Thanks for all your support and advice everyone, both through the comments here and on ravelry. I'm a bit overwhelmed that you're all so excited about this! I'm changing tack a little, hopefully to the vast improvement of the project, as a result of all your advice, and I hope you'll all continue to offer your critical opinions ~ I'd be most obliged.

Here is my summary of the critical comments;:
  • more than one point of perspective
  • some of the sails not the right shape
  • the hull is not the right shape

and the suggestions;

  • add shading to the sails for depth and shape
  • edge sails in a different colour to differentiate
  • extend the spars beyond the edges of the sails
  • add a break at the waist of the ship

I agree with absolutely all of these comments (they seem to be painfully glaring and I can't imagine how I missed them now) and it got me thinking that if I'm going to do this I might as well do it properly.

Thus, I have scrapped the sketch and chosen a new and better image to start with, the Geoff Hunt painting of HMS Surprise (featured on the cover of the 21st book). I found a really clear version of it on the internet and zoomed in a bit, then printed on squared paper. I hope I'm not totally trashing the copyright laws doing this!

As you can see this will be much easier to copy without losing the correct shape and perspective; there are fewer sails (and they are easier to differentiate); and there is more and clearer detail ~ especially on the hull. For instance there is already quite a lot of shading on the sails and a break at the waist.
I will probably use grey and light blue for the sails now, and as the hull, ropes and masts will be in dark blues I will add some light colour to the sea and sky around the ship so they can be seen against the black background. I know that black will give the whole image a very different look, I'm aiming to capture the ship at night in the moonlight. And of course it will be more of a graphic image than a painting anyway.
I'm using dk weight to knit this, and a basic t-shirt pattern. My tension will be 22 sts and 30 rows across a 4" square. As my stitches are smaller than the squares on my graph paper, I'm scaling the image up to twice the size, while converting it into the basic chart. The increased size also allows the curves to be a bit more gradual. I've only done the top sails so far, I'll update with the entire image soon.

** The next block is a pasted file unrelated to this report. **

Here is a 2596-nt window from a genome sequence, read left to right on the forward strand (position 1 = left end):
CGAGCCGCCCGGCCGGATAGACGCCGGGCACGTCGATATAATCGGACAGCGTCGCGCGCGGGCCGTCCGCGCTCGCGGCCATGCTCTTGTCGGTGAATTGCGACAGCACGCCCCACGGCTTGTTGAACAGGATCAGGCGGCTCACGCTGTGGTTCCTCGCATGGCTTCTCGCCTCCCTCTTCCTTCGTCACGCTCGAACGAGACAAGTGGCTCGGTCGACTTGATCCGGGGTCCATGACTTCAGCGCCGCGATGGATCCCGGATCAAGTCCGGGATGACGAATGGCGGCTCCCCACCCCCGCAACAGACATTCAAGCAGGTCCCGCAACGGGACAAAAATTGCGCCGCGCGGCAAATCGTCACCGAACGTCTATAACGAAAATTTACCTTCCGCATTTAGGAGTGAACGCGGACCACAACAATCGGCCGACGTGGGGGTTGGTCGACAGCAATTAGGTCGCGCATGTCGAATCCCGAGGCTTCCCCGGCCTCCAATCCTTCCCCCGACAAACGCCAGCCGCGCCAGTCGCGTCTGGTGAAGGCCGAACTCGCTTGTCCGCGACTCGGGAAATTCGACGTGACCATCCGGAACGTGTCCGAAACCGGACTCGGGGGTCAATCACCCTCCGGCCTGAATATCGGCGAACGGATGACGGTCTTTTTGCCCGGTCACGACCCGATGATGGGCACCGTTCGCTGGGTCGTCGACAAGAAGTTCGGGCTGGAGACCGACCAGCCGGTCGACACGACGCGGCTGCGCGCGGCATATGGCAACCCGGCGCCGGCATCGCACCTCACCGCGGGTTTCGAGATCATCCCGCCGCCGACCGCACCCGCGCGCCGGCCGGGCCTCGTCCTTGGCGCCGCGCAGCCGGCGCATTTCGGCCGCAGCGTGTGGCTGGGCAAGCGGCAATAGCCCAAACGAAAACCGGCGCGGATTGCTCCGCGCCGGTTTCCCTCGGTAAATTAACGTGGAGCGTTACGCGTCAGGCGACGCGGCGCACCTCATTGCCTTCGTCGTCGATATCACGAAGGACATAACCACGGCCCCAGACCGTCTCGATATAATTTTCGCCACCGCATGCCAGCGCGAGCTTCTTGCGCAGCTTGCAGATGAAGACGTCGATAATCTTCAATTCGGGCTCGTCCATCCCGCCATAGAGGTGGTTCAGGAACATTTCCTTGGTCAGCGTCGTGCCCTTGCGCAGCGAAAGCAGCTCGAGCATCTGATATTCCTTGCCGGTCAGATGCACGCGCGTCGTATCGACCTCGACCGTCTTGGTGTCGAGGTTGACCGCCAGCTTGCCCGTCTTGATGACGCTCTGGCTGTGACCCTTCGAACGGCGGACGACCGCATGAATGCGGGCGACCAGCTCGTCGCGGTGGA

Saturday, 3 January 2009

design advice needed...

You might already know that one of the obsessions in my life is the Aubrey-Maturin series of books by Patrick O'Brian. I have all 21 books, the film 'Master and Commander' on dvd, the soundtrack to the film, the audio-cds of both 'Master and Commander' and 'The Far Side of the World', the companion book 'A Guide to Aubrey's Navy' and the companion cookery book 'Lobscouse and Spotted Dog', the Master and Commander board game (which is excellent by the way), am a member of the ravelry group 'The Lesser of Two Needles' and have been to Portsmouth to walk around HMS Victory. I came away from that day with a ruler depicting the battle of Trafalgar and a t-shirt with Victory emblazoned on it. I am, in this respect, a little nutty.

So lets face it, it was only a matter of time before I thought of knitting a t-shirt with a tall ship in intarsia on the front. I found this screen-shot on the internet from the film (can you see the Acheron in the distance in hot pursuit?), and am currently trying to turn it into a knitting pattern.

Now I'm absolutely no Geoff Hunt, I can't draw a ship, or copy an image of a ship with any kind of technical accuracy, I'm aiming for the impression of a ship, an abstract image. I've managed this sketch, and I would really appreciate knowing what you think ~ if there is anything odd or stupid about this drawing. Does anything look out of place, does it look the wrong shape, is it laughable?

I've tried to copy the image, but have taken away some of the sails on the left, and as I'll be doing it in only three colours, have omitted a lot of the detail on the hull. My main concerns are; is the hull the right shape; is the hull in proportion to the sails; and is the whole ship too narrow, does the image need widening a bit?

These are the colours I'll be using ~ black for the main fabric, dark blue and teal for the hull and masts, and light blue for the sails and the bow wave.